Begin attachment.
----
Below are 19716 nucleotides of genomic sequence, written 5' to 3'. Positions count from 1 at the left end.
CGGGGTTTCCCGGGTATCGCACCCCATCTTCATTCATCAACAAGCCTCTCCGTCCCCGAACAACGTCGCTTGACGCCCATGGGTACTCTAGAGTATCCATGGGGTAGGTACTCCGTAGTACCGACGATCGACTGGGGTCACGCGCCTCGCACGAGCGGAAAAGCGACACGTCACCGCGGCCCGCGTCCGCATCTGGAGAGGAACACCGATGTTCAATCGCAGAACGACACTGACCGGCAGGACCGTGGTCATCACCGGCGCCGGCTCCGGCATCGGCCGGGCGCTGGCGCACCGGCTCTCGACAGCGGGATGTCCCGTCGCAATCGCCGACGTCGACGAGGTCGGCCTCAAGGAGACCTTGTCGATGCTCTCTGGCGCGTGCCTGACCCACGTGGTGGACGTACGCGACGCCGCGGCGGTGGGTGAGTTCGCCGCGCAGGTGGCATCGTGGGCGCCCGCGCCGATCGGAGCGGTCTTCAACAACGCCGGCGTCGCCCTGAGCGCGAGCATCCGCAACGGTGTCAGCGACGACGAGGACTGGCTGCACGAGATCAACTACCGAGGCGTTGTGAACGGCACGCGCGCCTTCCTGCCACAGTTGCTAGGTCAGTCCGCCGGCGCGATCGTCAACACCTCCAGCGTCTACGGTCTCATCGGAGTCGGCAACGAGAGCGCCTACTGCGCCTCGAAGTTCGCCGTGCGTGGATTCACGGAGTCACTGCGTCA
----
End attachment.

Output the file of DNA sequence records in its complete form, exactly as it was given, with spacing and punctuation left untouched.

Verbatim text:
Below are 19716 nucleotides of genomic sequence, written 5' to 3'. Positions count from 1 at the left end.
CGGGGTTTCCCGGGTATCGCACCCCATCTTCATTCATCAACAAGCCTCTCCGTCCCCGAACAACGTCGCTTGACGCCCATGGGTACTCTAGAGTATCCATGGGGTAGGTACTCCGTAGTACCGACGATCGACTGGGGTCACGCGCCTCGCACGAGCGGAAAAGCGACACGTCACCGCGGCCCGCGTCCGCATCTGGAGAGGAACACCGATGTTCAATCGCAGAACGACACTGACCGGCAGGACCGTGGTCATCACCGGCGCCGGCTCCGGCATCGGCCGGGCGCTGGCGCACCGGCTCTCGACAGCGGGATGTCCCGTCGCAATCGCCGACGTCGACGAGGTCGGCCTCAAGGAGACCTTGTCGATGCTCTCTGGCGCGTGCCTGACCCACGTGGTGGACGTACGCGACGCCGCGGCGGTGGGTGAGTTCGCCGCGCAGGTGGCATCGTGGGCGCCCGCGCCGATCGGAGCGGTCTTCAACAACGCCGGCGTCGCCCTGAGCGCGAGCATCCGCAACGGTGTCAGCGACGACGAGGACTGGCTGCACGAGATCAACTACCGAGGCGTTGTGAACGGCACGCGCGCCTTCCTGCCACAGTTGCTAGGTCAGTCCGCCGGCGCGATCGTCAACACCTCCAGCGTCTACGGTCTCATCGGAGTCGGCAACGAGAGCGCCTACTGCGCCTCGAAGTTCGCCGTGCGTGGATTCACGGAGTCACTGCGTCA